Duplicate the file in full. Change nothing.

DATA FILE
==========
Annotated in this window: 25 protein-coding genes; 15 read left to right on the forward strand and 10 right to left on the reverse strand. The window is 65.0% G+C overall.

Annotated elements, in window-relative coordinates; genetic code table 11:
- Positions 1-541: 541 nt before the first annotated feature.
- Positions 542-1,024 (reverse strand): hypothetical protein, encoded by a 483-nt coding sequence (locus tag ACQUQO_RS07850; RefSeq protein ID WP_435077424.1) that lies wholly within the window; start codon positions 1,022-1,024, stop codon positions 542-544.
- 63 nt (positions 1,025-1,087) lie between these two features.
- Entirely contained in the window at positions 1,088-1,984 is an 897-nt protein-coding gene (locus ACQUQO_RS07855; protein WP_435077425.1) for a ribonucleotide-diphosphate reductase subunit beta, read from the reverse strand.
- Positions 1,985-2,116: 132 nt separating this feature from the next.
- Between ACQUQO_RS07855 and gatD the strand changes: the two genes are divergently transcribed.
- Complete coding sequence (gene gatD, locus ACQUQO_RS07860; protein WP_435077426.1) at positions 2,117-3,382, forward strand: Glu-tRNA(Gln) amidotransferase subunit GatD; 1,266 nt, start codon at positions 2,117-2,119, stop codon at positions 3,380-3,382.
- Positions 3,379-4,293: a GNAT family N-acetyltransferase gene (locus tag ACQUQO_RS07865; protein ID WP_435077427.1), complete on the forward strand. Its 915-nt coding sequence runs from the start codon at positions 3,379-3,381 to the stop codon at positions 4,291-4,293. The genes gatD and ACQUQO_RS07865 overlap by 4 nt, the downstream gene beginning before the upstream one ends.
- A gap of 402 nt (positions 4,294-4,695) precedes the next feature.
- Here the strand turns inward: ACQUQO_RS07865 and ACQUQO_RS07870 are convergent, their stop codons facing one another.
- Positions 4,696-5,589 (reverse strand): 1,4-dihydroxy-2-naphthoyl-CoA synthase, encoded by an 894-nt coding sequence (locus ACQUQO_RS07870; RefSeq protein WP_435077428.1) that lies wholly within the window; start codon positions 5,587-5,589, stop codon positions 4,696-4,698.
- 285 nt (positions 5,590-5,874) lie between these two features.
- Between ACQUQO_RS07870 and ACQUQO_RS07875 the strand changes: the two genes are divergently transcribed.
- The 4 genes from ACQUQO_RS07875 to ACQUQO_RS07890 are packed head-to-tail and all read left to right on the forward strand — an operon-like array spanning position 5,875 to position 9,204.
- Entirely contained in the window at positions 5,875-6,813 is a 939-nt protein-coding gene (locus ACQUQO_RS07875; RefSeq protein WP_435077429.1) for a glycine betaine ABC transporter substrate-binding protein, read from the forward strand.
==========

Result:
Annotated in this window: 25 protein-coding genes; 15 read left to right on the forward strand and 10 right to left on the reverse strand. The window is 65.0% G+C overall.

Annotated elements, in window-relative coordinates; genetic code table 11:
- Positions 1-541: 541 nt before the first annotated feature.
- Positions 542-1,024 (reverse strand): hypothetical protein, encoded by a 483-nt coding sequence (locus tag ACQUQO_RS07850; RefSeq protein ID WP_435077424.1) that lies wholly within the window; start codon positions 1,022-1,024, stop codon positions 542-544.
- 63 nt (positions 1,025-1,087) lie between these two features.
- Entirely contained in the window at positions 1,088-1,984 is an 897-nt protein-coding gene (locus ACQUQO_RS07855; protein WP_435077425.1) for a ribonucleotide-diphosphate reductase subunit beta, read from the reverse strand.
- Positions 1,985-2,116: 132 nt separating this feature from the next.
- Between ACQUQO_RS07855 and gatD the strand changes: the two genes are divergently transcribed.
- Complete coding sequence (gene gatD, locus ACQUQO_RS07860; protein WP_435077426.1) at positions 2,117-3,382, forward strand: Glu-tRNA(Gln) amidotransferase subunit GatD; 1,266 nt, start codon at positions 2,117-2,119, stop codon at positions 3,380-3,382.
- Positions 3,379-4,293: a GNAT family N-acetyltransferase gene (locus tag ACQUQO_RS07865; protein ID WP_435077427.1), complete on the forward strand. Its 915-nt coding sequence runs from the start codon at positions 3,379-3,381 to the stop codon at positions 4,291-4,293. The genes gatD and ACQUQO_RS07865 overlap by 4 nt, the downstream gene beginning before the upstream one ends.
- A gap of 402 nt (positions 4,294-4,695) precedes the next feature.
- Here the strand turns inward: ACQUQO_RS07865 and ACQUQO_RS07870 are convergent, their stop codons facing one another.
- Positions 4,696-5,589 (reverse strand): 1,4-dihydroxy-2-naphthoyl-CoA synthase, encoded by an 894-nt coding sequence (locus ACQUQO_RS07870; RefSeq protein WP_435077428.1) that lies wholly within the window; start codon positions 5,587-5,589, stop codon positions 4,696-4,698.
- 285 nt (positions 5,590-5,874) lie between these two features.
- Between ACQUQO_RS07870 and ACQUQO_RS07875 the strand changes: the two genes are divergently transcribed.
- The 4 genes from ACQUQO_RS07875 to ACQUQO_RS07890 are packed head-to-tail and all read left to right on the forward strand — an operon-like array spanning position 5,875 to position 9,204.
- Entirely contained in the window at positions 5,875-6,813 is a 939-nt protein-coding gene (locus ACQUQO_RS07875; RefSeq protein WP_435077429.1) for a glycine betaine ABC transporter substrate-binding protein, read from the forward strand.